Cajole meaning

kə-jōl
To persuade by flattery, gentle pleading, or insincere language.
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To elicit or obtain by flattery, gentle pleading, or insincere language.

The athlete cajoled a signing bonus out of the team's owner.

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To cajole is to try to get someone to do something, often using flattery, kindly tones or gentle prodding.

An example of cajole is when you try to coax your friend into making your favorite dinner by commenting several times what a great cook she is and how much you love her food.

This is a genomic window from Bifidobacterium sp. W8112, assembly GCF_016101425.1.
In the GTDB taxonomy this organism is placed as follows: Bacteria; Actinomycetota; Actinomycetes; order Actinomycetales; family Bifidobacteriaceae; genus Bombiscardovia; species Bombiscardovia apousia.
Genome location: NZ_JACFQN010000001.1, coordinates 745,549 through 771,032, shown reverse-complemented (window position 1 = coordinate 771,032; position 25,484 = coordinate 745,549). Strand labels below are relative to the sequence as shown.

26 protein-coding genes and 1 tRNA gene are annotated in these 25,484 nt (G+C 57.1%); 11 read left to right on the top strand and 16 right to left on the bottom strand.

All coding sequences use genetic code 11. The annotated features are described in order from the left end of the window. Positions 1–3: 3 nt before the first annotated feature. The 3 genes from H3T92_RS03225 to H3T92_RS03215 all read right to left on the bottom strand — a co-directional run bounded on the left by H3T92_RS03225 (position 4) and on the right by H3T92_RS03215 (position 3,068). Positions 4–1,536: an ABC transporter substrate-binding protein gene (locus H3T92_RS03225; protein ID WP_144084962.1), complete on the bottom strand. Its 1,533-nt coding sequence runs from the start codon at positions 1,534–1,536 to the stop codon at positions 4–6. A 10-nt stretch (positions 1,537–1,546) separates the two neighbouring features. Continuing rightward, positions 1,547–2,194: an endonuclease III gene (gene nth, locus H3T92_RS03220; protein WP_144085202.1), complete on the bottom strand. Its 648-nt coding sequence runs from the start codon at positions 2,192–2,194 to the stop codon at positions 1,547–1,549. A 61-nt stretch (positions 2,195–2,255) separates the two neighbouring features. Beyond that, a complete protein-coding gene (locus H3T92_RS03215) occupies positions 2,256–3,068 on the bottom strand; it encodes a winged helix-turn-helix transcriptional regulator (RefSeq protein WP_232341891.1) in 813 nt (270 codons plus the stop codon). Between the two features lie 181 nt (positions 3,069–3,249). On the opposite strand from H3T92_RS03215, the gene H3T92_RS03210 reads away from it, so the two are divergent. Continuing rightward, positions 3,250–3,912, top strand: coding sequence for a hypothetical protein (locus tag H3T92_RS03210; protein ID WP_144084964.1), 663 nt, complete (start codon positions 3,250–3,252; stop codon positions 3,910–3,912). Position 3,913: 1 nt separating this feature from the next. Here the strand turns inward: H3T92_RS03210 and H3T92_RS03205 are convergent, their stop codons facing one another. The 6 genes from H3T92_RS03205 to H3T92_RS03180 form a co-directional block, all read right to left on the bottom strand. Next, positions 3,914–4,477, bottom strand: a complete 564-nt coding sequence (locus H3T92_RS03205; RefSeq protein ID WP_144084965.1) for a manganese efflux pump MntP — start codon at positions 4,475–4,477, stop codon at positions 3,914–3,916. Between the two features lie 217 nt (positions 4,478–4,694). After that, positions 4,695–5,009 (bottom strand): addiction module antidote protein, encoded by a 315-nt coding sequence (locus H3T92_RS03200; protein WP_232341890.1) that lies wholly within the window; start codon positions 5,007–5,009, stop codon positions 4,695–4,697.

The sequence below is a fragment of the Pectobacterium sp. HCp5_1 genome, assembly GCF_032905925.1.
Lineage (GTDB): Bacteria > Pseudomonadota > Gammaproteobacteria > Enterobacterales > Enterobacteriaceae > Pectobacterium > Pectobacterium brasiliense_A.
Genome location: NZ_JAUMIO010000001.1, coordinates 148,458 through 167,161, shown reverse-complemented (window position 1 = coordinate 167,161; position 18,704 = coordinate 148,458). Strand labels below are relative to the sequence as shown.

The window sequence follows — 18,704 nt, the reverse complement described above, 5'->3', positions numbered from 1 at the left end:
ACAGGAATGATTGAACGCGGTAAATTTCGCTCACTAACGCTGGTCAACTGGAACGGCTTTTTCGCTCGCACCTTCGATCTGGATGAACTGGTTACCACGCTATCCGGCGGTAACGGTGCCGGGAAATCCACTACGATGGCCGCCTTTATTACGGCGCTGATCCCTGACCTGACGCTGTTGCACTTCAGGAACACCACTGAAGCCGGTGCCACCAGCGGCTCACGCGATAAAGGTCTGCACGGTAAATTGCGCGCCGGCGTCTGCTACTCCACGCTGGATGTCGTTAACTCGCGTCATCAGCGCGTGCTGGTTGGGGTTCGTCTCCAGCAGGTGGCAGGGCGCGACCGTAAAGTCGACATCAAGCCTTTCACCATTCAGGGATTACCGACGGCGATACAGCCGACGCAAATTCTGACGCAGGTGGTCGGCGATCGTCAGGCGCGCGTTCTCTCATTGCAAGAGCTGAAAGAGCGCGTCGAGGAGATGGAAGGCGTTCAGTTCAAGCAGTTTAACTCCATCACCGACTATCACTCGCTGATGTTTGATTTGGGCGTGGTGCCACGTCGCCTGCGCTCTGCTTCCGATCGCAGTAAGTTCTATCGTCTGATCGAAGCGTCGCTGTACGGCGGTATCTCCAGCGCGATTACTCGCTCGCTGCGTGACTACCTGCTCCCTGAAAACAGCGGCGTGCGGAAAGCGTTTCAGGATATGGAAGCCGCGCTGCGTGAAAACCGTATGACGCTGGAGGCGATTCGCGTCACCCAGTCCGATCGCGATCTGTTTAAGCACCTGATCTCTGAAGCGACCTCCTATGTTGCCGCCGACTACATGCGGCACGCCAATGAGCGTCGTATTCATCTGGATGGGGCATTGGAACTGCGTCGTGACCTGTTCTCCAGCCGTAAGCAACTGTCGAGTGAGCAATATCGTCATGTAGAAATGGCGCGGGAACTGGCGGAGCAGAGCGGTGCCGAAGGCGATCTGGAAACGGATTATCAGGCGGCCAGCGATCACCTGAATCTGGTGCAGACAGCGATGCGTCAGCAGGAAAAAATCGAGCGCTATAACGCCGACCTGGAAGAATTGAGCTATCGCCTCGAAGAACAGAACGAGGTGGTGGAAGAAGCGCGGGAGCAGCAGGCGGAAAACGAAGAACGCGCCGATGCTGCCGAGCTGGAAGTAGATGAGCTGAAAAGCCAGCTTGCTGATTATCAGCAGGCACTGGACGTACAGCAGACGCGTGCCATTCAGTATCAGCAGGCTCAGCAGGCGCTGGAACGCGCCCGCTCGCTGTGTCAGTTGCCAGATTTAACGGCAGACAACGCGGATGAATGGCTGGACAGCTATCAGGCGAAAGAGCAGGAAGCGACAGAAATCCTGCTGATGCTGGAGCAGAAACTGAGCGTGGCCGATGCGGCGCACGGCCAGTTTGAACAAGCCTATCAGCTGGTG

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To use flattery, pleading, or insincere language in an attempt to persuade someone to do something.
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To coax with flattery and insincere talk; wheedle.
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(intransitive) To persuade someone to do something which they are reluctant to do, especially by flattery or promises; to coax.
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Origin of cajole

  • French cajoler possibly blend of Old French cageoler to chatter like a jay (from geai, jai jay jay2) Old French gaioler to lure into a cage (from gaiole, jaiole cage jail)

    From American Heritage Dictionary of the English Language, 5th Edition

  • From Wiktionary